When the girl was bald they undressed and washed her. They carried her and washed her near the house. They put some leaves and dressed her in a new, white mola. Whenever they carried her they were dancing. The girl was always wearing a scarf on her head. They put a leaf on her lap and a veil on her whole body.
Iét started singing again.
At some point the men came in again and held the hand of the singing woman. The woman sang to the men and then they left.
At the end they pulled out a hammock and put the girl in the hammock. The formal element was over and everyone relaxed and took photos and told jokes.
After lunch, the men are still singing in the chicha house and there’s still a group of men smoking around them. Chicha is still being passed around. At this point, people are staggering about or starting to walk sideways like crabs. A wall of a nearby house, made of sticks, has collapsed. But all in all, it’s not raucous or manic.
Suddenly tired, I take a nap while listening to Mumford and Sons, ‘Delta’; Then I read bits of Anis Mojgani’s book, ‘In The Pocket of Small Gods’; terribly devastating but also deep and true.
Everyone writes or draws something for Bernie on small colourful cards that Veronica has brought with her. It’s her birthday today! I write her a poem.
(for Berenike, on her birthday)
Each stroke of your brush
is a journey towards another story.
Everything finds light
under the sunshine of your touch.
Unfold flowers from lost things,
give them new names.
up to the sun,
that you may sew new colours
across tall fields of grass.
A large group of men and women return from the beach looking very drunk. One of them is holding an empty chicha bucket. They certainly weren’t building sandcastles. Luis says that they went swimming naked in the sea.
Back at the house, Caroline, Maria and I start talking about Sellavision and memories of home shopping. It’s always things that we never needed but the people with pearly-white smiles and $39.90 deals always won us over. Plus if we ordered right now, they would throw an extra thingamajig that alone was worth $39.90. Just think of the value!
From this, we sidetrack to contests at the back of cereal boxes. Caroline has a great story of when her mother was a kid and she drew a pirate and sent it in and some time later two men showed up at her door, wanting to offer her more prizes because, “You’ve got talent, kid” I ask if Caroline’s mother eventually became an artist. She was a homemaker and after twenty years of raising kids, returned to work in a nephrology unit at a hospital. When she started she couldn’t figure out how to check her email!
And then, drama! Someone broke into the other house and when Bernie, Charlotte and Veronica returned from a walk, they heard a loud clatter but weren’t quick enough to see what it was. Apparently, a young boy, fourteen, had climbed in through the bathroom window and rifled through Bernie’s things, stealing money and a power bank. She was very affected because earlier this year, she had another incident in London where thieves snuck into her apartment and made off with her suitcase. And it happened when she had come home and caught them in the act. But there was no way to retrieve what she lost then, and that fear feeds into what has just happened. Fortunately, some ladies saw the boy climb out the window and told Aida, who went on the warpath and set a neighbourhood watch out for him. He stupidly tried to buy juice at a store and was caught red-handed. It’s a small community, and there really is nowhere to run. The boy is a recalcitrant. This will be his third strike. Apparently he had already been hauled up to the council before for being an unrepentant smoker. We manage to retrieve some of the money, but Luz says the family will return everything, although a power bank is still missing. But it’s more about the emotional toll on Bernie as well as the shock of something like this happening to us.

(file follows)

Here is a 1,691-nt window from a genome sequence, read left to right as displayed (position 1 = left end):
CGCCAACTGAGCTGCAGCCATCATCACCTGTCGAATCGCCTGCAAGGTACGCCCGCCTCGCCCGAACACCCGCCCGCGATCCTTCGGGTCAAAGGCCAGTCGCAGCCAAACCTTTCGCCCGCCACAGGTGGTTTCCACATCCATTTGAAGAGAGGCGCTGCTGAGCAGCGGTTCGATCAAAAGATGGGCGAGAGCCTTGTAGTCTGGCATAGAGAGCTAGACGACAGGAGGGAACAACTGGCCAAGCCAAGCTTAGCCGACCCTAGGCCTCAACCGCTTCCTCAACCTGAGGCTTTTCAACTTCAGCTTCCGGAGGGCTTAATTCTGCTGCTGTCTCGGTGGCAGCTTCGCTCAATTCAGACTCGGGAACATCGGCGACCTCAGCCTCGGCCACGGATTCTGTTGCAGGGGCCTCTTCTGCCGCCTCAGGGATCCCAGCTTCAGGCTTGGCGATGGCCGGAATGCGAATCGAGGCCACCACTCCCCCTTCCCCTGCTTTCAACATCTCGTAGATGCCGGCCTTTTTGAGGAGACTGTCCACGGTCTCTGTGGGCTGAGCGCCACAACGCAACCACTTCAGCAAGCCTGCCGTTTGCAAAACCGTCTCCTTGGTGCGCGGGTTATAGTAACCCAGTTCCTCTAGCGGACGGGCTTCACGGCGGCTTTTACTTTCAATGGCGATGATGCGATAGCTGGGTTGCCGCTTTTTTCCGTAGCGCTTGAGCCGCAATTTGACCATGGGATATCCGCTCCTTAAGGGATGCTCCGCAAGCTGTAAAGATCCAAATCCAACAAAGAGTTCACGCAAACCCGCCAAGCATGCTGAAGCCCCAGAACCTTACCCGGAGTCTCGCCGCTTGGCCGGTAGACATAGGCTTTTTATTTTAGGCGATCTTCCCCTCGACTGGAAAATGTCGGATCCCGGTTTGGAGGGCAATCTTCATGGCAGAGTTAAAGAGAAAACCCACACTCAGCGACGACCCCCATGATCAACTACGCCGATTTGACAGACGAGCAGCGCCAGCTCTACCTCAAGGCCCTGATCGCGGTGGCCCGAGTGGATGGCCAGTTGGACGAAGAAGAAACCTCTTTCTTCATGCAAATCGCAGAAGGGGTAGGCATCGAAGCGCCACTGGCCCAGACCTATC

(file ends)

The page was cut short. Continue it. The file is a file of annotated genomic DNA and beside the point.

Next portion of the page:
The Internet lady has more power than the sahila in this village. Another quip from Caroline.
The chicha is still going on, but people have already started going back to other communities. In the chicha house the men continue to surround the cantule, who seems to be singing all the way to the merry end.
We sit outside after dinner. The stars keep changing colour from red to blue to green to white. A star has just turned off. Maybe it was a satellite that expired. Maybe the star’s light finally depleted, millions of years after its death. Strange to think about legacies and the kinds of light they emanate.
We talk about spending time in airports. Luis moves from that to the time when he lived through an earthquake. He was a kid and traveling with his family. They were meant to fly that day from the north of Chile, but the flight was overbooked. His parents were incensed and argued for hours but they weren’t put on the flight. They refused the offer of a hotel to spend the night so the family went back to a house they had in the city. At night the entire house started shaking. Everybody ran out. The aftershocks lasted through the night. A lot of buildings collapsed (maybe even the hotel they were supposed to stay at!) and the airport was closed for two weeks. If they had made that flight, they would have escaped it all.